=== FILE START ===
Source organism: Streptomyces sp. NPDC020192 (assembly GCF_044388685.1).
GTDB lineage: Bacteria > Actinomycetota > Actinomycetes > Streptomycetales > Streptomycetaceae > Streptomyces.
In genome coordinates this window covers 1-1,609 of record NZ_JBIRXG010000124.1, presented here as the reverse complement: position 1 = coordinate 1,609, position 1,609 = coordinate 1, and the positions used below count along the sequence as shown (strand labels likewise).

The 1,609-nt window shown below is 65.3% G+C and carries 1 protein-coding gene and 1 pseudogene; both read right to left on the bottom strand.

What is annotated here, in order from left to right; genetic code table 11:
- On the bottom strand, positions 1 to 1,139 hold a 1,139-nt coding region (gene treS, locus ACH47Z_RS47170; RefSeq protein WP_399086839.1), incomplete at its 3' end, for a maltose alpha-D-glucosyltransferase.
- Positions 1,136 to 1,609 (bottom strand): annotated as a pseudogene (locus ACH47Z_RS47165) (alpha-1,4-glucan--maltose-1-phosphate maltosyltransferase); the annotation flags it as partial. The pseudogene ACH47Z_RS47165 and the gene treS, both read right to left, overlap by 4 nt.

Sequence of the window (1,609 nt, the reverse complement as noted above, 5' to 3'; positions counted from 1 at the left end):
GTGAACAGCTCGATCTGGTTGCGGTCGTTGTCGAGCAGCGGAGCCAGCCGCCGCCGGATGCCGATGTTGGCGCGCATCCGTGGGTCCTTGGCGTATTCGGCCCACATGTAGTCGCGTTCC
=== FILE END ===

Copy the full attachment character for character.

Source organism: Streptomyces sp. NPDC020192 (assembly GCF_044388685.1).
GTDB lineage: Bacteria > Actinomycetota > Actinomycetes > Streptomycetales > Streptomycetaceae > Streptomyces.
In genome coordinates this window covers 1-1,609 of record NZ_JBIRXG010000124.1, presented here as the reverse complement: position 1 = coordinate 1,609, position 1,609 = coordinate 1, and the positions used below count along the sequence as shown (strand labels likewise).

The 1,609-nt window shown below is 65.3% G+C and carries 1 protein-coding gene and 1 pseudogene; both read right to left on the bottom strand.

What is annotated here, in order from left to right; genetic code table 11:
- On the bottom strand, positions 1 to 1,139 hold a 1,139-nt coding region (gene treS, locus ACH47Z_RS47170; RefSeq protein WP_399086839.1), incomplete at its 3' end, for a maltose alpha-D-glucosyltransferase.
- Positions 1,136 to 1,609 (bottom strand): annotated as a pseudogene (locus ACH47Z_RS47165) (alpha-1,4-glucan--maltose-1-phosphate maltosyltransferase); the annotation flags it as partial. The pseudogene ACH47Z_RS47165 and the gene treS, both read right to left, overlap by 4 nt.

Sequence of the window (1,609 nt, the reverse complement as noted above, 5' to 3'; positions counted from 1 at the left end):
GTGAACAGCTCGATCTGGTTGCGGTCGTTGTCGAGCAGCGGAGCCAGCCGCCGCCGGATGCCGATGTTGGCGCGCATCCGTGGGTCCTTGGCGTATTCGGCCCACATGTAGTCGCGTTCC